The prevalence of mobile technology has given rise to the term “the internet of everything.”More and more, we’re integrating mobile devices in everything in our daily lives, from the numerous health apps that keep track of weight and exercise, to home security apps that enable us to control lights and locks remotely. It seems that few aspects of our daily routines are immune to the progress of technology.
Even the act of dining out—an activity that people have enjoyed since the dawn of appetites—has been usurped (or u-slurped?) by mobile technology.
Many establishments have ventured into the mobile market, creating their restaurant mobile apps to improve the dining experience. The functions vary widely, but one thing is certain: this trend is only growing. Restaurants who use the technology are often seen as friendly to a young, tech-savvy clientele, while those that adapt are likely left in the dust. Think about it:
how many times have you passed up dining at a restaurant because they didn’t have any web or mobile presence?
Mobile restaurant apps are revolutionizing the dining experience in a number of ways, including (but not limited to):
Restaurants are trying to figure out ways to reduce the time people wait in line. For example, Starbucks has integrated a payment system that allows people to order and pay through their phone. Chipotle, the favored Mexican food chain, has since jumped on this feature as well. Since people are becoming more confident with sending money through mobile apps such as Paypal and Venmo, these kinds of services will only flourish.
Some companies are also experimenting with other apps to find imaginative ways to deliver goods to consumers. One example of this occurred last year, when Starbucks and Twitter teamed up to create the @TweetACoffee account. Generous users who had integrated their Twitter account with the Starbucks app could Tweet at friend and tag @TweetACoffee. This would deduct $5 from the users account, which would be sent to the friend in the form of a gift certificate. Although this beta ended in early 2015, it shows some of the innovative ways companies are using mobile technology to connect with customers.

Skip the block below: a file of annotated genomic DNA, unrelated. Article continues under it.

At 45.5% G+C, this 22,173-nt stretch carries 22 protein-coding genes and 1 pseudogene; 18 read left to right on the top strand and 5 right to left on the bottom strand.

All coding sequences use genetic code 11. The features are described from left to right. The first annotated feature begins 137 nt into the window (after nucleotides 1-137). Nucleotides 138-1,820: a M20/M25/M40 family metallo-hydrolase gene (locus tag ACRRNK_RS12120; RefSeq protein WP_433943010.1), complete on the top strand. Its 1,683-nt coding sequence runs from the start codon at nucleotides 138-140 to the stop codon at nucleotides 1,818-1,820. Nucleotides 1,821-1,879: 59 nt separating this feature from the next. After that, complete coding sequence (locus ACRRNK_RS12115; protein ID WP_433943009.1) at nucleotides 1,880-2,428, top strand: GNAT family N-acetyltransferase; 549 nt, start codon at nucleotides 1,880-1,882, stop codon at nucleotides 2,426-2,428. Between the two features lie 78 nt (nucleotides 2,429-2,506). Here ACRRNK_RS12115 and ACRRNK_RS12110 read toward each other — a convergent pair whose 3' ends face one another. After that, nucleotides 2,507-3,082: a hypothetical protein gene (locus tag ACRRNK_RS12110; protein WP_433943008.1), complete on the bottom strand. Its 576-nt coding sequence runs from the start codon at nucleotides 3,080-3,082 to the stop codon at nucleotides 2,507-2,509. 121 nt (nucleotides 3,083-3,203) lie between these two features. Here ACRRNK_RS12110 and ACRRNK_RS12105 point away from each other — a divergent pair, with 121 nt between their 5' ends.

When so many restaurants are increasing their Internet presence, it can be difficult to keep them all apart. Remember when it seemed like every restaurant and their mother had a punch card to keep customers engaged? Although that idea was good in theory, it became a battle for space inside your wallet, and frustrated customers often purged all their cards when it became too much effort to keep them straight.
When restaurants create their own apps, it becomes easier to keep track of individual promotions and offer online coupons. Offering promotions through apps increases customer engagement, thereby increasing loyalty.
Innovations in menu ordering
Viewing a restaurant’s menu online isn’t anything new, but those with apps allow customers to interact with the menu unlike they ever had before. As mentioned above, many establishments allow customers to order while standing in line, but through the app, customers can also access the nutritional facts. For fitness-minded folks wanting to stay within 2,000 calories per day, this information can be incredibly useful.
Fast food chains have been quick to jump on the wagon. For example, Wendy’s, Chick-Fil-A, and Domino’s all have good-looking and easy to use apps (Chick-Fil-A’s even gives users the option to have food delivered out to their car).
Also, most restaurant apps make it easy for users save their favorite orders. Let’s say you savored that specific burger/side/drink combo—the restaurant app will remember it for you. It’s pretty much the tech-savvy version of saying, “Giving me the usual” and having the cook know exactly what you mean.
Point of sale integration
As with any business, restaurants are always looking for ways to streamline their processes and to bring food out faster. In an effort to innovate, some restaurants are developing apps that send orders directly to kitchen. In a standard restaurant, the standard order requires many steps: the customer places an order with a server, who then turns around an punches it into a point of sale system, which then prints out in the kitchen. Integrating a restaurant app with the point of sale system cuts out two of those steps, thereby increasing the speed in which food is delivered.
Social media, interaction and customer feedback
Interaction is key in the age of social media. Customers don’t like dealing with corporations, they want to deal with people, and restaurants that gives customers a platform to interact, make suggestions, and provide feedback (i.e. have a personal touch) are the restaurants that succeed.
If there’s one thing that has remained constant in the modern age, it’s our desire to eat, be social, and be catered to. Nothing will change the fundamental restaurant experience, but innovations in technology will make it faster, more efficient, and satisfactory to the customer. Mobile technology is only going to become more prevalent in the dining industry.